Subtext & Lies

Experiential.

After producing a very dry and cringe inducing written script translation of the conversations I had held on site with Luke [1.], I was introduced to the idea of making a film as my scenario.

Cringey Script.jpg

[1.] Full Format                                      Spoken Dialogue                            Prompts/Actions

Subsequently, I was directed by Julia towards documentarian Adam Curtis and his process of vocally narrating on top of stock news and archive footage from the BBC as to construct his argument and perspective on groundbreaking historical political events and decisions. His latest work “Hypernormalization“, enriched with this form of the documentary format, launches a taut deconstruction of the foundations and subsequent distractions of contemporary Western society [2.].

Analytical.

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[3.] Use of Subtitle to Bring to the Surface the ‘True Context’ Behind Particular Images.

In using relevant footage of highlighted events and decisions, yet re-contextualised with additional dramatic or contradictory musical cues and additional subtitles, Curtis begins to, or at least appears to, address the underlying actions taking place; cutting through the façade that had been presented to us originally and exposing the truth beneath the surface [2.]. This is similar in some regards, despite the difference in tone, to the subtitled subtext conversational scene from Woody Allen’s 1977 film, “Annie Hall” [3.].

annie-hall-subtext-image

[3.] Scene from Annie Hall, Where Subtitles Express the Thoughts Behind Spoken Dialogue.

This had reminded me somewhat of another film that I had read about that utilised similar processes in telling its story; that being architect turned filmmaker Patrick Keiller’s “Robinson in Space”, that I had come across in his essay “Port Statistics” inside of “The Unknown City” (Borden, 2000).

This accompanying essay to the film [4.] had expressed its examining of ‘a judgment of place by its appearance’, using imagery of Middle England’s decaying industrial aesthetic as well as dilapidated public space as to contrast with the fact that [as of 1995] “Britain is actually the fifth largest trading economy in the world and that young British people, particularly women, are neither as sexually un-emancipated or as miserable as the United Kingdom suggests”.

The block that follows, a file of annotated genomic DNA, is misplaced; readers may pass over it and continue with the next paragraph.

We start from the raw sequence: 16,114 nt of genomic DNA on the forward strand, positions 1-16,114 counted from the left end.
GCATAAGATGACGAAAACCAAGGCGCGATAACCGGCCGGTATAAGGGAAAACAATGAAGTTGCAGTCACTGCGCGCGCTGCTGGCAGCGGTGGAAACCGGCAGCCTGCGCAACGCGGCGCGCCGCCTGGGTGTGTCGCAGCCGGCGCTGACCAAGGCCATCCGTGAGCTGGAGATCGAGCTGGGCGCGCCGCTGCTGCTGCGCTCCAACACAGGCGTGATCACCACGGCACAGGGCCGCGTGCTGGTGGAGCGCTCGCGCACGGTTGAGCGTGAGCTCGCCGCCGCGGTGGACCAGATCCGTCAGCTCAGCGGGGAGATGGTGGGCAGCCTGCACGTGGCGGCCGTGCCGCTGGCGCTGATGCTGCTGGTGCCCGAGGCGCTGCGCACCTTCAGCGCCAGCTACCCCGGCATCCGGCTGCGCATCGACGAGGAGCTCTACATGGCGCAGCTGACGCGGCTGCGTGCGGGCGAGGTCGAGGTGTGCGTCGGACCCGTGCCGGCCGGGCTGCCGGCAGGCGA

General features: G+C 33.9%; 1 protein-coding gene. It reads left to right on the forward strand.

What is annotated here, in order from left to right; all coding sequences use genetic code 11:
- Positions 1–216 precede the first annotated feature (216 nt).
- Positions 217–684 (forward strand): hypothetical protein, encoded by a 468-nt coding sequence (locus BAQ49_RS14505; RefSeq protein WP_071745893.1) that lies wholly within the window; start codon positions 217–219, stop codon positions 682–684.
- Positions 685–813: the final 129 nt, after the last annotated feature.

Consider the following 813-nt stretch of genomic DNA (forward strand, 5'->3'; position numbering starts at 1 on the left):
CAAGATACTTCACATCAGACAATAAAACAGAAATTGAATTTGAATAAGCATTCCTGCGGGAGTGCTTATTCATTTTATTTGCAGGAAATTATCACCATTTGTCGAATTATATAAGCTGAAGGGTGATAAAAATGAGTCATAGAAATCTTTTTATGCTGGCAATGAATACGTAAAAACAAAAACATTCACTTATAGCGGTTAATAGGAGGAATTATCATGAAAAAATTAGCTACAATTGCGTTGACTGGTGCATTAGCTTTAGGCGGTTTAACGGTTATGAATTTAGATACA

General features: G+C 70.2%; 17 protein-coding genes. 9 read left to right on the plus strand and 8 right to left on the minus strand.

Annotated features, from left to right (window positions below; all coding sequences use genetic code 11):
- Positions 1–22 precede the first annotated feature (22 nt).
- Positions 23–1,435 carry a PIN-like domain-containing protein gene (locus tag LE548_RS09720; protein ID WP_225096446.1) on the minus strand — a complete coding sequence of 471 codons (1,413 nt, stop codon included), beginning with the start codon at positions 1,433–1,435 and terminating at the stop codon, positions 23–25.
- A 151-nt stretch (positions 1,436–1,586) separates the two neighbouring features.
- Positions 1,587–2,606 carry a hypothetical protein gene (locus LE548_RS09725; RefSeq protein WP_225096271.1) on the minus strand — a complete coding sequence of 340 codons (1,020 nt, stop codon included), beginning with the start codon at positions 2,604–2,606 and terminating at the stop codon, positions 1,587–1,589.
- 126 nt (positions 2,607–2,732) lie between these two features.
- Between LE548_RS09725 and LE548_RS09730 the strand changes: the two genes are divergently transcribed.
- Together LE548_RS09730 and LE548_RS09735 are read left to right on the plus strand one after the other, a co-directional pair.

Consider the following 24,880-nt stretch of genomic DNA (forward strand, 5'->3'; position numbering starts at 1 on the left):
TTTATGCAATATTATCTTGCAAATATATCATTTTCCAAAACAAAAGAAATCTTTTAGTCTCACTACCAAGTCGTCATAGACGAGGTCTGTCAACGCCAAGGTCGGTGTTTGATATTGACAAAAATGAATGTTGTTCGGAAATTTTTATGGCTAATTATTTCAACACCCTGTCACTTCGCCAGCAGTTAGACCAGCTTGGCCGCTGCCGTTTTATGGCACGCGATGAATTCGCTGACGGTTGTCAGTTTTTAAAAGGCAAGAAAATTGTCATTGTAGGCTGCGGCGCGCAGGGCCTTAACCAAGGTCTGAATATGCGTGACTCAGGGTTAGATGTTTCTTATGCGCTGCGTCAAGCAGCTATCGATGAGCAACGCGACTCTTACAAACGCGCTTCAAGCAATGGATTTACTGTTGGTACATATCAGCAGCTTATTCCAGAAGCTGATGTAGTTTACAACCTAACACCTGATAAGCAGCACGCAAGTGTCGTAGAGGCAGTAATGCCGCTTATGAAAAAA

Propositional.

Robinson in Space.jpg

[4.] Robinson in Space

Robinson, in the context of the films narrative, is a character who journeys through and examines these visual prejudices of the environment, which lead me to begin to reconsider how it is that the actors derived from the Scenario Building Workshops could begin to affect or skew my existing perspective of the site. [I have been meaning to watch all of Robinson in Space but it’s hard to find!].

This deconstruction of the visual image as to assess the true meaning, or subtext of the situation, became fascinating to me in regards to the kinds of lives people lead behind the netted curtains of their homes, or behind their monitors and desks in the workplace – also inspired by the contingent forces of architectural design argued in Jeremy Till’s “Architecture Depends”.

As a result, I plan to photograph areas of the site as to begin constructing my scenario in the form of a storyboard, much like those developed and designed before the shooting of a film. I feel that this would allow me – instead of drawing and sketching from memory – to use the conditions of the site to elaborate and manipulate, as a way of beginning to tell an emotional story of the two principle actors, The Cheaters.

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One response to “Subtext & Lies

  1. Pingback: Sound & Picture, Moving Along in Time | Design As Distributed Agency·

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